Perryville in Boyle County, Kentucky — The American South (East South Central)
Artillery Duel at Loomis Heights
—The Battle for Kentucky October 8, 1862 —
With shells and cannonballs whistling through the air and exploding overhead, Cyrus Loomis’ Michigan battery located here and Peter Simonson’s Indiana Battery, further to your left, fired back at the Confederate battery. For more than an hour these batteries dueled, and the ground surely shook from the rumbling cannon and exploding shells.
The Union guns could shoot farther, but the Confederates had more guns in action. Black powder smoke swirled around these hills as the Union cannon fired, their shells accurately exploding among the Southern guns. For all the expenditure of ammunition, only two cannoneers were killed.
Suddenly, the duel stopped. While the Union troops mistakenly believed that the artillery fire covered a Confederate retreat, they were soon proven wrong. Within the hour the fields in front of you were covered with attacking Confederate infantry.
While the Union troops had won the artillery duel, it wasted much
“We were ordered to open fire. We first took full time to estimate the distance and instruct the gunners about cutting the time fusses of our shell and shrapnel shot, and began firing as ordered. Why we were urged into artillery action alone, the infantry on both sides being beyond effective range, we never knew.”
—Captain William C. Carnes, Carnes’ Tennessee Battery CSA
“The cloud of dust grew. The enemy’s artillery fire from the Perryville hills slackened. Again that muttered thunder from Loomis: ‘General, that’s a large body of troops, and that’s yes, —Harrodsburg pike. I guess we have tread on the tail of Mr. Bragg’s coat, ha ha!’ Here orderly, where’s my glass?’ from Rousseau. ‘Mine is at your service, General,’ and taking it from his hand, he gazed long and carefully, never dreaming that there was a hidden enemy much nearer. Returning the glass apparently satisfied that he must move his division up from the left to meet them at the best possible vantage ground, he jocosely remarked: ‘Well Loomis, you are right, you can give them a small sized hell right here.’”
—Thatcher, Marshall P., Co.B, 2nd Michigan Cavalry
Erected by Cincinnati Civil War Roundtable.
Location. 37° 40.033′ N, 84° 58.283′ W. Marker is in Perryville, Kentucky, in Boyle County. Marker can be reached from Park Road west of Battlefield Road (Kentucky Route 1920). Touch for map. Located in Perryville Battlefield State Historic Site. Marker is at or near this postal address: 1825 Battlefield Road, Perryville KY 40468, United States of America.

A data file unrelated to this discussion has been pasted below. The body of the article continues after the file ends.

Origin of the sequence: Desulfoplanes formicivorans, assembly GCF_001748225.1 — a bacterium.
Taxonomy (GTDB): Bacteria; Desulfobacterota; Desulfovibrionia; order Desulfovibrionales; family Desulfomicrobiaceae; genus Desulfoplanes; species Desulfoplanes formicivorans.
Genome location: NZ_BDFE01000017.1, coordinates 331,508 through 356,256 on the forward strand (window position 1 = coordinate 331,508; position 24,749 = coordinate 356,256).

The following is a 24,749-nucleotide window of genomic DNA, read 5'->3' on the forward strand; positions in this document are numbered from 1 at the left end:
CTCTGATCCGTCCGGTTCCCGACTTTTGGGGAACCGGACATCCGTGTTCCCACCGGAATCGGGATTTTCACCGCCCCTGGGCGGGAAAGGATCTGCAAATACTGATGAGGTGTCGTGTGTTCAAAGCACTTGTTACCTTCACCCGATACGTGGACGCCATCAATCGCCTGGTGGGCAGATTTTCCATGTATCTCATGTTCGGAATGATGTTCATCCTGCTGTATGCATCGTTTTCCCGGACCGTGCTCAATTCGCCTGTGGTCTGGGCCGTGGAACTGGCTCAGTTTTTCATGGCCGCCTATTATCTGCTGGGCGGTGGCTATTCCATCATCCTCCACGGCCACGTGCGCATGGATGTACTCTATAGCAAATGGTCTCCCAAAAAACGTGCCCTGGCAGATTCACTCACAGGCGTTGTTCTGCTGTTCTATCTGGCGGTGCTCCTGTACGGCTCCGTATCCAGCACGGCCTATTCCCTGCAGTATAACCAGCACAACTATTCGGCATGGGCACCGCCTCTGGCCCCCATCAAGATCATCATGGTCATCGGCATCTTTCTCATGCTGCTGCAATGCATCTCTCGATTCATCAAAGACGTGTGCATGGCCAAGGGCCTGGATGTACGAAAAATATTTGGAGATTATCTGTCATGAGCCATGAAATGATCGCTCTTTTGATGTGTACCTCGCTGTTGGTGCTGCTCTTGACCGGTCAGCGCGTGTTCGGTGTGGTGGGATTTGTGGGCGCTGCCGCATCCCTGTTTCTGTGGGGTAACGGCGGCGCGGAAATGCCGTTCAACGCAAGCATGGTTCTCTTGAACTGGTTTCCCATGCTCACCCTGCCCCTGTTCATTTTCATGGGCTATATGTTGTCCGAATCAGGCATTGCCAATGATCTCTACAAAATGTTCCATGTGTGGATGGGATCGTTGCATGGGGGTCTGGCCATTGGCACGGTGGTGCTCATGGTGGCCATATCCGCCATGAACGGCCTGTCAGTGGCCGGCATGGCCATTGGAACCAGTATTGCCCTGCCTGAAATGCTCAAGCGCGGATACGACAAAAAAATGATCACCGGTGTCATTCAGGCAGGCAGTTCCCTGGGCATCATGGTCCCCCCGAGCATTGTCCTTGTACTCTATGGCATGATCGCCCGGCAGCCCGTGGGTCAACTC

Other nearby markers. At least 8 other markers are within walking distance of this marker. The 15th Kentucky Infantry (US) (about 300 feet away, measured in a direct line); Assault from the Bottom House (about 400 feet away); Michigan at Perryville (about 400 feet away); Simonson’s Battery (about 400 feet away); Defense of Loomis’ Heights (about 500 feet away); Baptism of Fire (about 600 feet away); The H. P. Bottom House (about 700 feet away); “For God’s Sake, Save That Battery” The 38th Indiana at Perryville (about 700 feet away). Touch for a list and map of all markers in Perryville.
More about this marker. On the lower left is a photograph with the caption, “This photograph of a Union battery was taken in Chattanooga in 1863. Displayed here are the artillery and artillerymen as they would have been deployed on Loomis Heights. Loomis’ and Simonson’s batteries each consisted of six cannon. In total these two artillery batteries were supported by 201 men, 12 caissons, 28 limbers, two battery wagons, two traveling forges, and at least 168 horses, not including officer’s mounts."
Also see . . .
1. Perryville Battlefield State Historic Site. Kentucky Department of Parks (Submitted on August 25, 2011.)
2. Perryville. Civil War Trust (Submitted on August 25, 2011.)
3. Perryville. CWSAC Battle Summary (Submitted on August 25, 2011.)
Categories. • War, US Civil •
Credits. This page was last revised on June 16, 2016. This page originally submitted on August 25, 2011, by Bernard Fisher of Mechanicsville, Virginia. This page has been viewed 621 times since then and 34 times this year. Photos: 1, 2. submitted on August 25, 2011, by Bernard Fisher of Mechanicsville, Virginia.